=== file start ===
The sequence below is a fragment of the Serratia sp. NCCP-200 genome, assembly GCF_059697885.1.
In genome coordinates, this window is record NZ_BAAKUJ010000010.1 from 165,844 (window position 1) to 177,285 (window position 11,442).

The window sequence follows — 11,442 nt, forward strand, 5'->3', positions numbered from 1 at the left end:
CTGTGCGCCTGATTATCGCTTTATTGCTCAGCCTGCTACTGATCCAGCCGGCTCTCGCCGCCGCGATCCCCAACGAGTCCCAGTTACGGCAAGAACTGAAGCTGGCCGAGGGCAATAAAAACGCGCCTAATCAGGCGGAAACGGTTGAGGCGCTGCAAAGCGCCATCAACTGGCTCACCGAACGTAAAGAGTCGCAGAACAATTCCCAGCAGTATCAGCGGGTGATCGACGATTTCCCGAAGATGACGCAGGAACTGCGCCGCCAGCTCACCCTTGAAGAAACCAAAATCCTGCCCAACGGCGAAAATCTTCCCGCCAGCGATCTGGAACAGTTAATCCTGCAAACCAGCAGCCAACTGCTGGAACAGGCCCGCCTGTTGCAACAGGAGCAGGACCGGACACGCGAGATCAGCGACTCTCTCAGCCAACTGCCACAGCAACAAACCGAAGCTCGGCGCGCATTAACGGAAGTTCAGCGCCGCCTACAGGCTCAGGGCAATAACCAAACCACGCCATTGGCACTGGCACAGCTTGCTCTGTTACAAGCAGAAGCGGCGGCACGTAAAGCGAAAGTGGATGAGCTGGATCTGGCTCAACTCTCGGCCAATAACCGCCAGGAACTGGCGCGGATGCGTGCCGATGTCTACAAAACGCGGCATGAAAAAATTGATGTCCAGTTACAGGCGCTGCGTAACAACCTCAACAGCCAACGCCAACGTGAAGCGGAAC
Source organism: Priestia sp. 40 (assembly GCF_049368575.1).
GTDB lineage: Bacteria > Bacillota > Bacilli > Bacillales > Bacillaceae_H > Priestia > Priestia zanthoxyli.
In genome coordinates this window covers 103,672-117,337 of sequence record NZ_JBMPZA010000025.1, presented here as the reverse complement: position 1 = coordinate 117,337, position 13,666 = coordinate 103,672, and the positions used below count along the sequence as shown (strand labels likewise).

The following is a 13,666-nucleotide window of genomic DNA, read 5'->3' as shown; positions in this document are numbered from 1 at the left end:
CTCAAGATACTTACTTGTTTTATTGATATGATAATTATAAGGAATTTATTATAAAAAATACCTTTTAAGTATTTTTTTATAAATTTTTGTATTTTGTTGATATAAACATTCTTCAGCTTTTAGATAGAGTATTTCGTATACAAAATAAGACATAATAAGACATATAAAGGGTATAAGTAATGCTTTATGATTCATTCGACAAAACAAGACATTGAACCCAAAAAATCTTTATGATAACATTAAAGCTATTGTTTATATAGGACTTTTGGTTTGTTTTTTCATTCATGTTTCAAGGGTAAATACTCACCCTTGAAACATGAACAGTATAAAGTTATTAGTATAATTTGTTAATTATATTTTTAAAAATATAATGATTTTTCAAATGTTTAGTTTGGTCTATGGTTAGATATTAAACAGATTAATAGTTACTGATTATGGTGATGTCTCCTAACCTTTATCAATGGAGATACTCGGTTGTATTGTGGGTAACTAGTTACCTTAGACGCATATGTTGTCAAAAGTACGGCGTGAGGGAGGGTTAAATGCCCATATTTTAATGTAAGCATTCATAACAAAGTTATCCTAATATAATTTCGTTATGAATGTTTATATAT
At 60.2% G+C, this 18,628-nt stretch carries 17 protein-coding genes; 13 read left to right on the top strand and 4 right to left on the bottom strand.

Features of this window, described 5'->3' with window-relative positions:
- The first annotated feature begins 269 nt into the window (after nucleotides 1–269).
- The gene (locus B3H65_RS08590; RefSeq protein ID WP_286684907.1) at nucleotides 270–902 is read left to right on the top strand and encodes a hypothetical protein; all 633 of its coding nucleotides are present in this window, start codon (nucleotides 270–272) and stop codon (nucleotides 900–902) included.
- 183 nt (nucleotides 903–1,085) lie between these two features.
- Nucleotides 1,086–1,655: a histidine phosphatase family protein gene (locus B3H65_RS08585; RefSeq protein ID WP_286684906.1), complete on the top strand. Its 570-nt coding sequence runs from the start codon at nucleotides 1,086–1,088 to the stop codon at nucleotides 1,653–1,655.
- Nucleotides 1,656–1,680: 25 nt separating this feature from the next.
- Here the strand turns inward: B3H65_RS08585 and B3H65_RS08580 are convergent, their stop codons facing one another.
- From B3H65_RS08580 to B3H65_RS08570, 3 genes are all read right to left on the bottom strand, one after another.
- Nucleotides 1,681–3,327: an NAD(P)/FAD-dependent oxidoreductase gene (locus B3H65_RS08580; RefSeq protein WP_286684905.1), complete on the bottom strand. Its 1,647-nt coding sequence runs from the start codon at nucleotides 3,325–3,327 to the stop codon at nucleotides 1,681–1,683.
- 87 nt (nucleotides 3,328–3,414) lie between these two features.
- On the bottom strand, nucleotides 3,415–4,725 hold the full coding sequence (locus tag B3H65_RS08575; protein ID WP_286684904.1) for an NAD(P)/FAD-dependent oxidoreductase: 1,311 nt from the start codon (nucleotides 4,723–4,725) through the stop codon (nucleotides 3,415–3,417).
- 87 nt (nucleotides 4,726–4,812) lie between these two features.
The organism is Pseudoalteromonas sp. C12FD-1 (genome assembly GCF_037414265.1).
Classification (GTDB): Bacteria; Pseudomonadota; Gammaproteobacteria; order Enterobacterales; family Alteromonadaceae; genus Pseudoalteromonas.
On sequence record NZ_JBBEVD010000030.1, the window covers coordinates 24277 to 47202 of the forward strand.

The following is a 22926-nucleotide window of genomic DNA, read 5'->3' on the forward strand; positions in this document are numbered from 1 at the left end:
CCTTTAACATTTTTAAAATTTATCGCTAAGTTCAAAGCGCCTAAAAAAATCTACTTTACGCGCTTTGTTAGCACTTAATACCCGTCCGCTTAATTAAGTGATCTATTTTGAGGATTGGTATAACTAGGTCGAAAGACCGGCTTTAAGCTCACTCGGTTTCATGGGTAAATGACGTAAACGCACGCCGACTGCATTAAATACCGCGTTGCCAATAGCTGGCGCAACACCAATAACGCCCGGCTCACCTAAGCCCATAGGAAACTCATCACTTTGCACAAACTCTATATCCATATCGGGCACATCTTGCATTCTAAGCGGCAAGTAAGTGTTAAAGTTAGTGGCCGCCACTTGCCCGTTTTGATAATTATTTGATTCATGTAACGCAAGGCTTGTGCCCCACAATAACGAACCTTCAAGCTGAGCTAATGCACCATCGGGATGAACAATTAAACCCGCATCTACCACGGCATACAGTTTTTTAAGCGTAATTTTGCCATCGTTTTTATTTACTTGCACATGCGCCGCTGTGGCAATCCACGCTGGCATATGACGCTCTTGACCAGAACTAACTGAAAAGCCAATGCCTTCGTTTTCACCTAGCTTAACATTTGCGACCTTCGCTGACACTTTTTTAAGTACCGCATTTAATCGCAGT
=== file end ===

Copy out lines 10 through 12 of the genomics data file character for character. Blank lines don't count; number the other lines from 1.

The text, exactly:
At 60.2% G+C, this 18,628-nt stretch carries 17 protein-coding genes; 13 read left to right on the top strand and 4 right to left on the bottom strand.

Features of this window, described 5'->3' with window-relative positions:
- The first annotated feature begins 269 nt into the window (after nucleotides 1–269).